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Sylvia Hiers wins;
Community cat picks winner
Sylvia Hiers holds the winning certificate on Tuesday afternoon (Nov. 12) in Trenton. The gift certificate is in a separate envelope.
Photo by Jeff M. Hardison © Nov. 12, 2019 at 4:39 p.m.
This is a video of the selection process this morning (Tuesday, Nov. 12), where Sylvia Hiers’ name was selected as the winner of a $30 gift card to Winn-Dixie.
Video By Sharon Hardison
Story By Jeff M. Hardison © Nov. 12, 2019 at 11:09 a.m.
Updated Nov. 12, 2019 at 4:39 p.m.
THE WORLD -- With about 100 different names to choose from, Needles the Community Cat of Jemlands selected Sylvia Hiers of Gilchrist County as the winner in the November contest of Keeping It Fine In Year Nine.
More Below This Ad
Click on Ads to See Websites.
This is a still shot, taken from the video by Sharon Hardison, showing one of the moments just before Needles made his selection.
Goldy the Senior Mascot of HardisonInk.com and Inky the Junior Mascot of HardisonInk.com were off the mark for being able to select the winner on Tuesday morning (Nov. 12). I did not give them their breakfast of Fancy Feast before trying to get them to select the winner.
They said "Meow! (“Kibble Before Contest – We are on strike!”)
Therefore, as a first-ever experiment, Needles the Community Cat of Jemlands was given a chance to make the choice outside on the front porch of The Ink Pad, which is located in the unrecorded subdivision known as Jemlands in the unincorporated part of Levy County, in the woods somewhere between Carter’s Crossroads and the Fowlers Bluff community.
Needles’ faint "Meow" of approval is heard at the last millisecond of the video.
Following is a list of the dates, winning ads and pages where those ads existed with acorns on them.
Nov. 5 Career Source Citrus | Levy | Marion -- Business Page
Nov. 6 The Hemp Station -- Community Page
Nov. 7 Cash Munny Gun & Pawn -- Life Page
Nov. 8 Camp Anderson -- Leisure Page
Nov. 9 Dixie County Anti-Drug Coalition --Calendar Page
Nov. 10 Garden Patch Café -- Home Page
Nov. 11 Yellow Jacket RV Resort -- Police Page
This graphic shows the acorns in those seven ads. Each day, a new ad was put up and the previous ad was taken down.
Special Acorn Ads and Graphic by Sharon Hardison
As noted, about 100 competitors found at least one of the seven acorns placed within ads on one each of the seven pages of HardisonInk.com through the end of the contest -- Veterans Day 2019.
Those qualifiers are in the running to win a $30 gift card from Winn-Dixie, purchased from Winn-Dixie by HardisonInk.com.
Also as noted, the final acorn (the acorn of Nov. 11) was found in the ad for the Yellow Jacket RV Resort Of Dixie County, located on the Police Page.
Some of these ads were on all seven pages, but it was only one specific page that qualified searchers to be among those from whom the cats would select a winner later today (Tuesday, Nov. 12).
From the correct submissions, Needles is the Community Cat of Jemlands was the cat that selected the winner.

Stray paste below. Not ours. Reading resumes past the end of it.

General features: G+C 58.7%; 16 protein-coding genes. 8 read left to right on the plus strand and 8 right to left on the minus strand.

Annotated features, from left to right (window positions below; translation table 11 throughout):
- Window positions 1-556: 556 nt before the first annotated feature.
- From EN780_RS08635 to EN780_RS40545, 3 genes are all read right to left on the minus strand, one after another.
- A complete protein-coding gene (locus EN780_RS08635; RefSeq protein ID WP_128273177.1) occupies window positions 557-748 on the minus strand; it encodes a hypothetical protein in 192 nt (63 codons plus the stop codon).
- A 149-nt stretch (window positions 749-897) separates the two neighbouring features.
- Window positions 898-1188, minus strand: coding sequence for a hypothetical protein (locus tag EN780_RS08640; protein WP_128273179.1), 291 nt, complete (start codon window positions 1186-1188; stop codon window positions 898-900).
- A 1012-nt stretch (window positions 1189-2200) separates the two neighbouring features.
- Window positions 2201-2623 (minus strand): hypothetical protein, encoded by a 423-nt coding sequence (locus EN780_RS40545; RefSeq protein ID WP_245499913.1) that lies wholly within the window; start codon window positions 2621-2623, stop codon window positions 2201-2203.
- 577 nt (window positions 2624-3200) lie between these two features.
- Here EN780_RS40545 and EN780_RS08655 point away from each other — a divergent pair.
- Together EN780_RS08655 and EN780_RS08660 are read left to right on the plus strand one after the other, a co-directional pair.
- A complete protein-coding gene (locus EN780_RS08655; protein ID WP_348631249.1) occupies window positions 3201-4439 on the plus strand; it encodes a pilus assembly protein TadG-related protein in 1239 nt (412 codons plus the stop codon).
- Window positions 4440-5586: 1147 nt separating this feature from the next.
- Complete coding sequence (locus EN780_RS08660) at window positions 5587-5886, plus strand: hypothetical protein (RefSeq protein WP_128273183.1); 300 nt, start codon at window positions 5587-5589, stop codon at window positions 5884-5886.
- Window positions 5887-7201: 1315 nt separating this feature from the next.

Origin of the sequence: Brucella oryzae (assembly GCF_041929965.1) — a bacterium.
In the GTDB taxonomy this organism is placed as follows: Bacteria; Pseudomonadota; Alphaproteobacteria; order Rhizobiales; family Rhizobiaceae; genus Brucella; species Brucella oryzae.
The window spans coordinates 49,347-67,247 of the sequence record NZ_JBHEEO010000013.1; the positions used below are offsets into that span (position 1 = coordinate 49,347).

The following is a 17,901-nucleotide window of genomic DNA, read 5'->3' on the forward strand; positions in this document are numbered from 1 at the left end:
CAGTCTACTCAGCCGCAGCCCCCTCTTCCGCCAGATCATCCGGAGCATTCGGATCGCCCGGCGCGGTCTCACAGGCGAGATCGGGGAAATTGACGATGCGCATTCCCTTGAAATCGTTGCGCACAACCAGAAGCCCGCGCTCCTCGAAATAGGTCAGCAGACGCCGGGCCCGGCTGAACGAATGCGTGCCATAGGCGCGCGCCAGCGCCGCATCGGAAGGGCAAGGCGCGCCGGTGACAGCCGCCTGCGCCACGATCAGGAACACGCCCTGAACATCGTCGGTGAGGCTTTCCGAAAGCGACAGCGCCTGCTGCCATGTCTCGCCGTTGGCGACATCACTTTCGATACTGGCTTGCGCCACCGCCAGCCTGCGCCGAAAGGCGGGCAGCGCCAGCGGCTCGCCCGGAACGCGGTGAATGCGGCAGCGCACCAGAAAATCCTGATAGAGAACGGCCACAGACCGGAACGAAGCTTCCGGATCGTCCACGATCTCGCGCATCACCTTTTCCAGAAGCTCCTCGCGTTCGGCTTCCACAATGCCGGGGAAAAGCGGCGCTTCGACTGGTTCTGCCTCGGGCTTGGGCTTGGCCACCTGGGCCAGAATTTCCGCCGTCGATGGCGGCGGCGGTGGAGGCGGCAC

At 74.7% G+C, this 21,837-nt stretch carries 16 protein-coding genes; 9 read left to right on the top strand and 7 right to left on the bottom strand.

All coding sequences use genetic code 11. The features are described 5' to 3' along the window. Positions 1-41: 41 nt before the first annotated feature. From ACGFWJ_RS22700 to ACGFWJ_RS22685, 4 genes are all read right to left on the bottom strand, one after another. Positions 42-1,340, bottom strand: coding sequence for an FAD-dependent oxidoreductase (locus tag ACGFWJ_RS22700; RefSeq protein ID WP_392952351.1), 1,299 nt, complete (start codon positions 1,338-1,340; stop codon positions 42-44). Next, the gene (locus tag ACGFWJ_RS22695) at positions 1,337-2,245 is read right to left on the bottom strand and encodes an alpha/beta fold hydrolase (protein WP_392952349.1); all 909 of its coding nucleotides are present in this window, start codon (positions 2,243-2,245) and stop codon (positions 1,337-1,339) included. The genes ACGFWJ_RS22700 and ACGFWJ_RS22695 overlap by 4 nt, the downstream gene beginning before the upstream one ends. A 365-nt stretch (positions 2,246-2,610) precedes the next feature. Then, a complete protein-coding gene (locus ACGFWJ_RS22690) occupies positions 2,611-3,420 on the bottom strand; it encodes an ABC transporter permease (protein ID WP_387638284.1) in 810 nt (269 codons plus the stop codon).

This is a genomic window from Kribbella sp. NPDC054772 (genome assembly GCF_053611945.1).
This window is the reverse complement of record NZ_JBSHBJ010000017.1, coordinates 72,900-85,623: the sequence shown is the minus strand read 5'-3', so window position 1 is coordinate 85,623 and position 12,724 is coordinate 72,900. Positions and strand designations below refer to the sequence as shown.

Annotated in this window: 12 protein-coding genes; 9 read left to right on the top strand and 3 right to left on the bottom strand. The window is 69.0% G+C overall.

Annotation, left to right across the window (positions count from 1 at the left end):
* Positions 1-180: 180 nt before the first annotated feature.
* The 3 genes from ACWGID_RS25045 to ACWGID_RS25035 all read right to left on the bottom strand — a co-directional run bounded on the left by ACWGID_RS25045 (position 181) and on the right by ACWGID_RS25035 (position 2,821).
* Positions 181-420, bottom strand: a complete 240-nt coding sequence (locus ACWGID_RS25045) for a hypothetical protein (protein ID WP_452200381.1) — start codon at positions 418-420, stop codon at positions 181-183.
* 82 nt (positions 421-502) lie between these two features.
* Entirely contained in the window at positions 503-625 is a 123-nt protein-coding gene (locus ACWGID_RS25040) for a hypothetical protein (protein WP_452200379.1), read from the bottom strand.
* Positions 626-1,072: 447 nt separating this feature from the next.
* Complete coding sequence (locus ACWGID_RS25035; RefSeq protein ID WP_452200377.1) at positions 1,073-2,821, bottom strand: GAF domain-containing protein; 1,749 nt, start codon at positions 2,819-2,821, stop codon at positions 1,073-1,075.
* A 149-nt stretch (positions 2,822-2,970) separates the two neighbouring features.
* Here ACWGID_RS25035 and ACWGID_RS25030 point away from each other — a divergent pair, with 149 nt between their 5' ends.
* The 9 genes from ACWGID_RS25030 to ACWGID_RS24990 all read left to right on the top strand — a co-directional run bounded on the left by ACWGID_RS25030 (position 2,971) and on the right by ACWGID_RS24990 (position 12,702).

(For people who don’t know about the mascot cats of HardisonInk.com, please visit the Police Page and find the two videos down on the right side near the bottom of the ads. Goldy plays dead and Inky performs Olympic leaps.)
Since he did the work, readers can click HERE to see the first story about Needles.
Sharon Hardison and I (Jeff M. Hardison) and the cats, have the next contest scheduled for what I call our Christmas-themed contest.
Cross City honors veterans with
19th Annual Parade & celebration
Cross City Mayor Tank Lee speaks of the need to honor veterans.
Story and Photos
By Terry Witt, HaridisonInk.com Correspondent
© Nov. 11, 2019 at 8:09 p.m.
CROSS CITY -- Hundreds of people gathered today (Monday, Veteran’s Day, Nov. 11) for the 19th Annual Town of Cross City Veterans Day Parade and Celebration to pay tribute to those who served this country in the military services.
Nearly 800 white crosses and American flags lined the side of U.S. 19 along the parade route and beyond to say thank you to veterans who have passed away as well as those living today.
Flags and white crosses were placed along the parade route to celebrate veterans who have passed away as well the living.
The Dixie County Middle High School Band marches along the parade route playing patriotic music.
Retired Sgt. Robert Davis who served in the United States Marine Corps rides the parade.
Members of the Dixie County Anti-Drug Coalition wait for the start of the parade. Pictured (from left) are Katrina VanAernam, Donna Crawford, Anthony Fusco, Rebecca Fusco, Danielle Fusco and Jennifer Gregory.
American Legion Post 383 Commander Mike Hutton prepares to ride his motorcycle in the parade.
The Dixie County Chamber of Commerce has arranged for the display of crosses and flags along the highway right-of-way every Veterans Day and Memorial Day for the past three years.
The first flag and cross along U.S. Highway 19’s eastern shoulder is for the Unknown Soldier. The flags and crosses immediately behind it are for veterans who have passed away. A small dark line is painted on those crosses. The remaining crosses are for living veterans.
People who wish to honor loved ones pay $30 for two years to have the name of their family veteran displayed in the roadside memorial. The money funds education scholarships from the Dixie County Chamber of Commerce.
Ben West, who served in Vietnam aboard an AC-47, also known as Puff the Magic Dragon, a fixed wing aircraft that could spray thousands of rounds of 7.62 mm bullets per minute on Viet Cong positions in close air support of American troops, played a role in establishing the roadside veterans’ memorial.